Flowers “Extreme” Pinot Noir 2009

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The Flowers Vineyard and Winery website says they’re located in the “Extreme” Sonoma Coast. No kidding.

When I saw this photo on the website, I said, “Holy Cow, why are there rocky cliffs instead of rolling hillsides, and how can they grow grapes there?”

Well, the truth is they can grow as good or better grapes there than anywhere else. The Flowers vineyards are situated on several ridge tops just two miles from the Pacific coast. They’re at elevations above 1,000 feet, so instead of being buried in coastal fog for half the day, like most good Pinot Noir vineyards, these vineyards bask in bright sunshine. They’re still kept cool, though, by ocean breezes, and at night the evening fog rolls in and cools everything down for the night. The Flowers have the perfect “warm site in a cool climate,” an ideal place to produce Chardonnay and Pinot Noir.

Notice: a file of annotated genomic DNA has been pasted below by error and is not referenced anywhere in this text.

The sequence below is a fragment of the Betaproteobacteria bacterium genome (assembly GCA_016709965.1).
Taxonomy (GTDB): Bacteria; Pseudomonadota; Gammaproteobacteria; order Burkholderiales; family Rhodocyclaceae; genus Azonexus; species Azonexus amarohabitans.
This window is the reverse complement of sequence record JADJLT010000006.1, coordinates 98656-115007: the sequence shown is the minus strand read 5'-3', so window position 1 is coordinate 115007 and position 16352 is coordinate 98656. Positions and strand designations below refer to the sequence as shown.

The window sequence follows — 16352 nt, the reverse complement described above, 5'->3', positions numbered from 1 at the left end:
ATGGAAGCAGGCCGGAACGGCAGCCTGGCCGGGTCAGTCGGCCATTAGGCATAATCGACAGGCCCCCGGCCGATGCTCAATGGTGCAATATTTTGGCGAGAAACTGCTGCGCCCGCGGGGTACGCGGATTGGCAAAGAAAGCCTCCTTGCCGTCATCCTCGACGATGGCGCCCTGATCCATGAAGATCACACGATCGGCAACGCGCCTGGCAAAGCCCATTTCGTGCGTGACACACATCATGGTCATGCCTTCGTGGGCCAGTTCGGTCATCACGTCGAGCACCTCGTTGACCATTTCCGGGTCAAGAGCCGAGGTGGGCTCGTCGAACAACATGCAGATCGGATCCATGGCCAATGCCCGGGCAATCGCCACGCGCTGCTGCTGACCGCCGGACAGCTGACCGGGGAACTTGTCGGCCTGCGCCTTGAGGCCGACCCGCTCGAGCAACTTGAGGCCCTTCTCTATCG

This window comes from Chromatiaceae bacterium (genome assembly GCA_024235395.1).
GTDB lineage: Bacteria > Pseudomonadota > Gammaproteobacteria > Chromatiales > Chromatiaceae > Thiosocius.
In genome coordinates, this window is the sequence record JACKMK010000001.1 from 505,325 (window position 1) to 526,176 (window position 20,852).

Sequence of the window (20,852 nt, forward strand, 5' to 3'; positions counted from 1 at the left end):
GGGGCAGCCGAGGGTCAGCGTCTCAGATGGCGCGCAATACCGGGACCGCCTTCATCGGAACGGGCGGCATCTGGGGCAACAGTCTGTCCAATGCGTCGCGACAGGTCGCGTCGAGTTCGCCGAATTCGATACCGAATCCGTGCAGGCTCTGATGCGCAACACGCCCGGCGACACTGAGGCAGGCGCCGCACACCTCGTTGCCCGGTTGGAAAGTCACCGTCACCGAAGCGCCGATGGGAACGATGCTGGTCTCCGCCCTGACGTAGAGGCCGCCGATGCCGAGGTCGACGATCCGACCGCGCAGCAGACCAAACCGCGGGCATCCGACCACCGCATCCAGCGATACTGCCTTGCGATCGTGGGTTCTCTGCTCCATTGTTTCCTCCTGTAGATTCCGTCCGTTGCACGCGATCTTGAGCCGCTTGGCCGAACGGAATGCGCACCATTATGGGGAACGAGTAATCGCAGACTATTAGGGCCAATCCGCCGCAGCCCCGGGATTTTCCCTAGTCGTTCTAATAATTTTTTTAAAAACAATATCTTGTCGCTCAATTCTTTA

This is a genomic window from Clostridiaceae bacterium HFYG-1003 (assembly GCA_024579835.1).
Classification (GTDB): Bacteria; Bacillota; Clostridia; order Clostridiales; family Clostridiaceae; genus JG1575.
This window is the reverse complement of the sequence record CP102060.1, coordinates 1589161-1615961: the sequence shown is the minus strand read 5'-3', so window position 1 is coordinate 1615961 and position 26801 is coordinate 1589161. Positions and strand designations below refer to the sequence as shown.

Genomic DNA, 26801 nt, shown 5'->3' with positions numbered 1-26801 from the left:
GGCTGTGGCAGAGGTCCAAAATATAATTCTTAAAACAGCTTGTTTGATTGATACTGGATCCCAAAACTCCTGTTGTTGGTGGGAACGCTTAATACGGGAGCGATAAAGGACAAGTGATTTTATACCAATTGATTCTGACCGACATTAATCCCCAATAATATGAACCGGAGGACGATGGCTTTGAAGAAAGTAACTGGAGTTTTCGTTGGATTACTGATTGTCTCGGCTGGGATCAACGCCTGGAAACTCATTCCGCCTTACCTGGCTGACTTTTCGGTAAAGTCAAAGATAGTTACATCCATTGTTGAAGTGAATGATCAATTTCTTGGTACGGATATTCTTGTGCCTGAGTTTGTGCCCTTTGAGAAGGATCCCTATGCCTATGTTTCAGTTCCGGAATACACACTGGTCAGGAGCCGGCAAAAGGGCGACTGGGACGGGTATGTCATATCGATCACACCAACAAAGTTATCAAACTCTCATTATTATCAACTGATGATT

Walt and Joan Flowers discovered these amazing sites pretty casually — they answered a three-line classified ad for land in the Northern Sonoma Coast. These Pennsylvania natives were familiar with Oregon and northern California from regular trips for their nursery business back East.

Wait a minute — their name is Flowers, and they owned a nursery? I’d say they were a natural for the grape growing and winemaking¬† business, too.

I recently encountered Flowers Sonoma Coast Pinot Noir 2009, and I loved it. I didn’t expect the intensity I encountered. It started with the nose: I was hit with loads of baking spice, light cherry, licorice, plum, and even baked caramel. Wow — there’s the whole kitchen sink of complexity, right there.

The palate kept right on rolling, with soft, rich fruit and intense black cherry notes. But it wasn’t heavy or jammy — bright acid lifted it up and waltzed it right through to the supple, lingering finish.

Like I said, I loved it.

I guess that’s what the ridge top vineyards have created — intensity with elegance. The 2009 growing season helped, too. Temperatures were a little cool, allowing the grapes to ripen slowly and completely, and be picked with relatively low sugars and complete physiological development.

I hope you can find a bottle for yourself, although I gotta tell you it’s not always easy to find.¬† Flowers has gotten a boatload of awards and “Best of” ratings almost since the day they started bottling wine, so their supply goes fast.

Here’s hoping you get the chance to enjoy it as much as I did. Cheers!

 

 

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